The Causes and Effects of Eardrum Perforation

Doctors call it the tympanic membrane, but to you, it’s the eardrum. You do not think about it usually unless something bad happens — such as a perforation. When there is a hole in one of your eardrums you have to pause for a while and see that it gets the proper attention.

The immediate aftermath

An audiological test at a Colorado hearing and balance clinic will confirm it, but you can expect some form of hearing loss immediately after your eardrum becomes damaged. The size of the hole matters, of course. A larger hole would lead to a more significant loss of hearing.

Furthermore, a huge hole would put your middle ear at risk for infection. Aside from its role in sound conduction, the tympanic membrane also protects the interior of the ear from incursion by potentially harmful microorganisms.

When the middle ear becomes exposed to water, it is more prone to infections such as otitis media. Watch out for the three main causes of eardrum perforation, and be aware of the potential damage they may cause.

Physical and acoustic trauma

hearing pain

Trauma is one of the most common causes of physical tearing of the tympanic membrane, which is found inside the ears. A head trauma incurred during a vehicular accident or while playing contact sports or a fall on the side of the head are typical mechanisms of injury.

A hard blow to the skull could result in hearing disruption. The forceful introduction of a sharp object into the ear canal — a pen, an earbud, or dangerous pointy weapons would likely lead to a rupture as well. Physical injury can also result in the absence of direct contact to the ear.

This occurs with exposure to noise levels higher than 85 decibels. Some examples of extreme loud noises known to have resulted in a burst eardrum are gunshots, bomb explosions, and a rock concert gone awry. This type of injury is known as acoustic trauma.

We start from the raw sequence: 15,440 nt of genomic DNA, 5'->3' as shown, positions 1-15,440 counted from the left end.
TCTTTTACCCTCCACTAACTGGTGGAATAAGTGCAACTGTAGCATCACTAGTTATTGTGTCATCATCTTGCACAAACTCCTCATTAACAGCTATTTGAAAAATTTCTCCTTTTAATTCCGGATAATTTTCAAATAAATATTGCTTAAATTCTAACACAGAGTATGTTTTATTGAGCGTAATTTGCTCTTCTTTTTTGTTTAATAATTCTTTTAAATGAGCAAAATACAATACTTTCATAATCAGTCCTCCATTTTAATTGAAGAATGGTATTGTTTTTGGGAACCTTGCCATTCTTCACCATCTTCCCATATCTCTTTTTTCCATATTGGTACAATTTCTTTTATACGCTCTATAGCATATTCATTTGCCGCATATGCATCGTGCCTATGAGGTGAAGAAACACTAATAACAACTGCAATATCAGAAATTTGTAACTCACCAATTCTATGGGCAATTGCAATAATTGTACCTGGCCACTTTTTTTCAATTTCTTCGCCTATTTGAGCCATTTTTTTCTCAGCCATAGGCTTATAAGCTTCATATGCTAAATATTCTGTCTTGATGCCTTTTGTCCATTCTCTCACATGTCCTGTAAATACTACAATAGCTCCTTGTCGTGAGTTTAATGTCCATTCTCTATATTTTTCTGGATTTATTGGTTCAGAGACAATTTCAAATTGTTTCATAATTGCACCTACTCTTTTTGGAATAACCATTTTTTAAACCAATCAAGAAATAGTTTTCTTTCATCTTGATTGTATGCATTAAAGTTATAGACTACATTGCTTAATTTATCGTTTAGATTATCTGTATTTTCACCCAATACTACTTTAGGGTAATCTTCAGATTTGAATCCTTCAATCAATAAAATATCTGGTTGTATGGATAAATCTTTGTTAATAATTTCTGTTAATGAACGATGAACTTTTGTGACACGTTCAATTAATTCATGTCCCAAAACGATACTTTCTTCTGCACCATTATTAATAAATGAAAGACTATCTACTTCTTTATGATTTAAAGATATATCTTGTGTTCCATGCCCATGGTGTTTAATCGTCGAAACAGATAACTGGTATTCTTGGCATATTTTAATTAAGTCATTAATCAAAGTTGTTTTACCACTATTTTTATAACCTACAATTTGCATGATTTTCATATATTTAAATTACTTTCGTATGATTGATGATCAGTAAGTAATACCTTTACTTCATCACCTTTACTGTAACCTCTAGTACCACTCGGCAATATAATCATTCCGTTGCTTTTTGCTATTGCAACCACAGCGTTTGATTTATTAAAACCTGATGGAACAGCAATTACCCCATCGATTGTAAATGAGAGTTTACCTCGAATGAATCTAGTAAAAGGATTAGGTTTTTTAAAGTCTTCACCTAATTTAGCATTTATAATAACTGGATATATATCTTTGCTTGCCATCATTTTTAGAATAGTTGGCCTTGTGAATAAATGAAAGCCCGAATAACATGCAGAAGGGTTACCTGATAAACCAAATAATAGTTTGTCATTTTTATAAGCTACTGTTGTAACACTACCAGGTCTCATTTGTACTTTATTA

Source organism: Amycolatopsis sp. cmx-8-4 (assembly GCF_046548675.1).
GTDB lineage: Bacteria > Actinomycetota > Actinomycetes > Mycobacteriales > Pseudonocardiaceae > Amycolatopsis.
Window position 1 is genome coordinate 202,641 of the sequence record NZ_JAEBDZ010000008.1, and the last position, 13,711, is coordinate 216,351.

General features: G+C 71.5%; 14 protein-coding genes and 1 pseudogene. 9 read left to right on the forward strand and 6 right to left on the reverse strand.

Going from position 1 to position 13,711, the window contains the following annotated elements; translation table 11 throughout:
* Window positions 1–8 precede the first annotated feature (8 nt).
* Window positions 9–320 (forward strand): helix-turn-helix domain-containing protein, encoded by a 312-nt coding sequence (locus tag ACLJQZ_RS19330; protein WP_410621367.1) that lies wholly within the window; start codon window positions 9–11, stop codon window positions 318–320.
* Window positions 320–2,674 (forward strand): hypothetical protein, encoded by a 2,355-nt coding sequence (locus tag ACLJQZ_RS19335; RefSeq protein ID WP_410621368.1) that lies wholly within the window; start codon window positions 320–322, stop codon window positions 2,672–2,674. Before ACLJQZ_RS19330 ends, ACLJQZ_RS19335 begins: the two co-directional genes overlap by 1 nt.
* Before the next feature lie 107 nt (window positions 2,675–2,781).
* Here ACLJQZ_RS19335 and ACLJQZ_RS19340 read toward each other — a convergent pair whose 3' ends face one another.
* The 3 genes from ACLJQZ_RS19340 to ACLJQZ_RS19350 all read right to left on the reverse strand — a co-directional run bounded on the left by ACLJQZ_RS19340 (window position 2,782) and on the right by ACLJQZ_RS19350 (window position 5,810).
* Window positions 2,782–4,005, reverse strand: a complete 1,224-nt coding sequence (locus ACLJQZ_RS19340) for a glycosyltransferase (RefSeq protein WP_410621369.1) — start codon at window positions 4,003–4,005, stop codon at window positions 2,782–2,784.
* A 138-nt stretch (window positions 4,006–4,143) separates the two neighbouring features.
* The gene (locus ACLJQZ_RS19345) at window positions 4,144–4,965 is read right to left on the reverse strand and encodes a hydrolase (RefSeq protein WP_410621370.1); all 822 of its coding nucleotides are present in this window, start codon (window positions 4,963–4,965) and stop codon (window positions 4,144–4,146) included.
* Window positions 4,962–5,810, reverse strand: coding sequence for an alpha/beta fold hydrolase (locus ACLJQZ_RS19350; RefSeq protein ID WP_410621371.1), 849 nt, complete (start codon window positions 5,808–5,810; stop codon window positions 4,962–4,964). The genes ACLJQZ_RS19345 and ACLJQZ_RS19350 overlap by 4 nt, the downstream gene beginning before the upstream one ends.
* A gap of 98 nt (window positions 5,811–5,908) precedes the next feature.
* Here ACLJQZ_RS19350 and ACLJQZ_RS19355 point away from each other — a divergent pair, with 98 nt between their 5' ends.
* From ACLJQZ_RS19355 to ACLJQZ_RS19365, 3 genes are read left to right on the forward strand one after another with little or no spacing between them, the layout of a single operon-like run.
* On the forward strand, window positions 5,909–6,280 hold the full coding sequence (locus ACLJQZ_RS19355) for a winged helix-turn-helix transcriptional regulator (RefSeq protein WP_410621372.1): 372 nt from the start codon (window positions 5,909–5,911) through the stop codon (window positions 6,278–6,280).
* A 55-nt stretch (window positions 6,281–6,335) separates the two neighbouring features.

Unregulated pressure change and infection

For divers and other persons exposed to changes in atmospheric pressure, lack of pressure regulation may be a direct cause of eardrum perforation. A huge difference in pressure between the interior of the ear and the outside environment, coupled with a setting that does not allow the pressure to equalize is not good for the tympanic membrane.

Diving from a plane and scuba diving in the sea depths are situations that put the integrity of your eardrums at risk. Another common cause of tympanic membrane tearing is an ear infection, which leads to a build-up of fluids behind the eardrum.

Infection is the top cause of eardrum perforation among children. When the pressure is too much for the delicate membrane, it could burst. Most of the time, an eardrum perforation heals by itself without any medication or surgical intervention.

A surgical procedure where graft tissue (fascia) is used to repair the eardrum, may be required in more serious cases. When you suspect that your eardrum is not in good shape, see an ear, nose, and throat specialist immediately. Let timely diagnosis, innovative testing, and reliable medical intervention help you retain your sense of hearing.